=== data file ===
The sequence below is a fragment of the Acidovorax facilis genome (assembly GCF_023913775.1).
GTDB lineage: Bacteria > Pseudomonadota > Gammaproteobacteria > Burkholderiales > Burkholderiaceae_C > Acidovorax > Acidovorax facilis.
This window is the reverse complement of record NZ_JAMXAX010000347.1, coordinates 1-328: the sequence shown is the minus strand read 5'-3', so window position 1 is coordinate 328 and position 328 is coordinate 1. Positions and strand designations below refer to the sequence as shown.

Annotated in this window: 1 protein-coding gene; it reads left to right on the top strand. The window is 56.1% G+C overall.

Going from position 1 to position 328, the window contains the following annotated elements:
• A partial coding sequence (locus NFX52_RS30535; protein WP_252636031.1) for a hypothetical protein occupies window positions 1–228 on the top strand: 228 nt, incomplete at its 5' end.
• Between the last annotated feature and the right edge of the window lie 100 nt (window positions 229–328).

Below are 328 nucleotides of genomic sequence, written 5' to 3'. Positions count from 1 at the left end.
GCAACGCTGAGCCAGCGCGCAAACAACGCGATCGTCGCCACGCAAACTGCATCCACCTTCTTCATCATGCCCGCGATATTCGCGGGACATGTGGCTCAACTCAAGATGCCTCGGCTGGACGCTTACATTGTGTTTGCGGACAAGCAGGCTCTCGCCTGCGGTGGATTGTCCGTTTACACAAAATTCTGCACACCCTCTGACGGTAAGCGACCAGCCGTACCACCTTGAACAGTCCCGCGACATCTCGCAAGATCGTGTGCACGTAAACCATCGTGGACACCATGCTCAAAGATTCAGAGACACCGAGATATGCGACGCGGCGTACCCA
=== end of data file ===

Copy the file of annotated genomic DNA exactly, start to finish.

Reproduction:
The sequence below is a fragment of the Acidovorax facilis genome (assembly GCF_023913775.1).
GTDB lineage: Bacteria > Pseudomonadota > Gammaproteobacteria > Burkholderiales > Burkholderiaceae_C > Acidovorax > Acidovorax facilis.
This window is the reverse complement of record NZ_JAMXAX010000347.1, coordinates 1-328: the sequence shown is the minus strand read 5'-3', so window position 1 is coordinate 328 and position 328 is coordinate 1. Positions and strand designations below refer to the sequence as shown.

Annotated in this window: 1 protein-coding gene; it reads left to right on the top strand. The window is 56.1% G+C overall.

Going from position 1 to position 328, the window contains the following annotated elements:
• A partial coding sequence (locus NFX52_RS30535; protein WP_252636031.1) for a hypothetical protein occupies window positions 1–228 on the top strand: 228 nt, incomplete at its 5' end.
• Between the last annotated feature and the right edge of the window lie 100 nt (window positions 229–328).

Below are 328 nucleotides of genomic sequence, written 5' to 3'. Positions count from 1 at the left end.
GCAACGCTGAGCCAGCGCGCAAACAACGCGATCGTCGCCACGCAAACTGCATCCACCTTCTTCATCATGCCCGCGATATTCGCGGGACATGTGGCTCAACTCAAGATGCCTCGGCTGGACGCTTACATTGTGTTTGCGGACAAGCAGGCTCTCGCCTGCGGTGGATTGTCCGTTTACACAAAATTCTGCACACCCTCTGACGGTAAGCGACCAGCCGTACCACCTTGAACAGTCCCGCGACATCTCGCAAGATCGTGTGCACGTAAACCATCGTGGACACCATGCTCAAAGATTCAGAGACACCGAGATATGCGACGCGGCGTACCCA